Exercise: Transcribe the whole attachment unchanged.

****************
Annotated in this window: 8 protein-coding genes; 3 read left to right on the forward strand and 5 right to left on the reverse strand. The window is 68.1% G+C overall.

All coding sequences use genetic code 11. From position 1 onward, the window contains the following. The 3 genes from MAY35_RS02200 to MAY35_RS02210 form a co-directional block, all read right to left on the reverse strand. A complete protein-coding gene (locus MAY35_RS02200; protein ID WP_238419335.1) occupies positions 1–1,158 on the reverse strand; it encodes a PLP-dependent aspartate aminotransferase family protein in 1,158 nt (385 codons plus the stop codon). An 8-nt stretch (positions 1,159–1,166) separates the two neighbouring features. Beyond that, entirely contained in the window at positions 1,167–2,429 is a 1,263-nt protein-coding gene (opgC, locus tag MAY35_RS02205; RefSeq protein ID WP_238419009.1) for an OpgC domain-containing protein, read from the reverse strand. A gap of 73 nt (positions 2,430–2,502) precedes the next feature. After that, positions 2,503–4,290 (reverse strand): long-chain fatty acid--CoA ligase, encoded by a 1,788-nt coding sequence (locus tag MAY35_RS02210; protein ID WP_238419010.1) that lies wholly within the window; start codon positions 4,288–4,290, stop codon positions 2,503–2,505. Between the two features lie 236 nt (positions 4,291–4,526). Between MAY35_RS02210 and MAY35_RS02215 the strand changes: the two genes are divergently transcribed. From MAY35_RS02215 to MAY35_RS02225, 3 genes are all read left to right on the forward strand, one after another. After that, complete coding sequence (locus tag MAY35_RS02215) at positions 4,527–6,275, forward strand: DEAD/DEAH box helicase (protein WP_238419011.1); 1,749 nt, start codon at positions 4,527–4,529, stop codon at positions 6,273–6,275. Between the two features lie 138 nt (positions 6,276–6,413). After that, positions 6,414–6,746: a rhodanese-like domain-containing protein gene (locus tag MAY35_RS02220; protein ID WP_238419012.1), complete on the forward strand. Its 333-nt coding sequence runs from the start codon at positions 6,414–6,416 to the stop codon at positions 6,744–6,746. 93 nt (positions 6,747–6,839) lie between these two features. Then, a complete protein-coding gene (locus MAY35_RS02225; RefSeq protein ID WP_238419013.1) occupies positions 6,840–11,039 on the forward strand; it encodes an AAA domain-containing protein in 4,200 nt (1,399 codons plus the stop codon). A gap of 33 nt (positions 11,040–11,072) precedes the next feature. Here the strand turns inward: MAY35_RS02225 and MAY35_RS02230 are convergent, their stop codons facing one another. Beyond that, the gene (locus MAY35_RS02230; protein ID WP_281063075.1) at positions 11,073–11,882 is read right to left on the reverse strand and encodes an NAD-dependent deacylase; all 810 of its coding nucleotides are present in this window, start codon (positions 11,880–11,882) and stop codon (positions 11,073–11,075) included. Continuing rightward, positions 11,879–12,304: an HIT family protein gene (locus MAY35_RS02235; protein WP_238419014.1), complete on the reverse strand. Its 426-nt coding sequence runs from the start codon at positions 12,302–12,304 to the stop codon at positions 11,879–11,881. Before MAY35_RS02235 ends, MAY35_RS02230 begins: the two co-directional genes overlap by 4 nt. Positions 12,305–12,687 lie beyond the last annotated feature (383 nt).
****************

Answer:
Annotated in this window: 8 protein-coding genes; 3 read left to right on the forward strand and 5 right to left on the reverse strand. The window is 68.1% G+C overall.

All coding sequences use genetic code 11. From position 1 onward, the window contains the following. The 3 genes from MAY35_RS02200 to MAY35_RS02210 form a co-directional block, all read right to left on the reverse strand. A complete protein-coding gene (locus MAY35_RS02200; protein ID WP_238419335.1) occupies positions 1–1,158 on the reverse strand; it encodes a PLP-dependent aspartate aminotransferase family protein in 1,158 nt (385 codons plus the stop codon). An 8-nt stretch (positions 1,159–1,166) separates the two neighbouring features. Beyond that, entirely contained in the window at positions 1,167–2,429 is a 1,263-nt protein-coding gene (opgC, locus tag MAY35_RS02205; RefSeq protein ID WP_238419009.1) for an OpgC domain-containing protein, read from the reverse strand. A gap of 73 nt (positions 2,430–2,502) precedes the next feature. After that, positions 2,503–4,290 (reverse strand): long-chain fatty acid--CoA ligase, encoded by a 1,788-nt coding sequence (locus tag MAY35_RS02210; protein ID WP_238419010.1) that lies wholly within the window; start codon positions 4,288–4,290, stop codon positions 2,503–2,505. Between the two features lie 236 nt (positions 4,291–4,526). Between MAY35_RS02210 and MAY35_RS02215 the strand changes: the two genes are divergently transcribed. From MAY35_RS02215 to MAY35_RS02225, 3 genes are all read left to right on the forward strand, one after another. After that, complete coding sequence (locus tag MAY35_RS02215) at positions 4,527–6,275, forward strand: DEAD/DEAH box helicase (protein WP_238419011.1); 1,749 nt, start codon at positions 4,527–4,529, stop codon at positions 6,273–6,275. Between the two features lie 138 nt (positions 6,276–6,413). After that, positions 6,414–6,746: a rhodanese-like domain-containing protein gene (locus tag MAY35_RS02220; protein ID WP_238419012.1), complete on the forward strand. Its 333-nt coding sequence runs from the start codon at positions 6,414–6,416 to the stop codon at positions 6,744–6,746. 93 nt (positions 6,747–6,839) lie between these two features. Then, a complete protein-coding gene (locus MAY35_RS02225; RefSeq protein ID WP_238419013.1) occupies positions 6,840–11,039 on the forward strand; it encodes an AAA domain-containing protein in 4,200 nt (1,399 codons plus the stop codon). A gap of 33 nt (positions 11,040–11,072) precedes the next feature. Here the strand turns inward: MAY35_RS02225 and MAY35_RS02230 are convergent, their stop codons facing one another. Beyond that, the gene (locus MAY35_RS02230; protein ID WP_281063075.1) at positions 11,073–11,882 is read right to left on the reverse strand and encodes an NAD-dependent deacylase; all 810 of its coding nucleotides are present in this window, start codon (positions 11,880–11,882) and stop codon (positions 11,073–11,075) included. Continuing rightward, positions 11,879–12,304: an HIT family protein gene (locus MAY35_RS02235; protein WP_238419014.1), complete on the reverse strand. Its 426-nt coding sequence runs from the start codon at positions 12,302–12,304 to the stop codon at positions 11,879–11,881. Before MAY35_RS02235 ends, MAY35_RS02230 begins: the two co-directional genes overlap by 4 nt. Positions 12,305–12,687 lie beyond the last annotated feature (383 nt).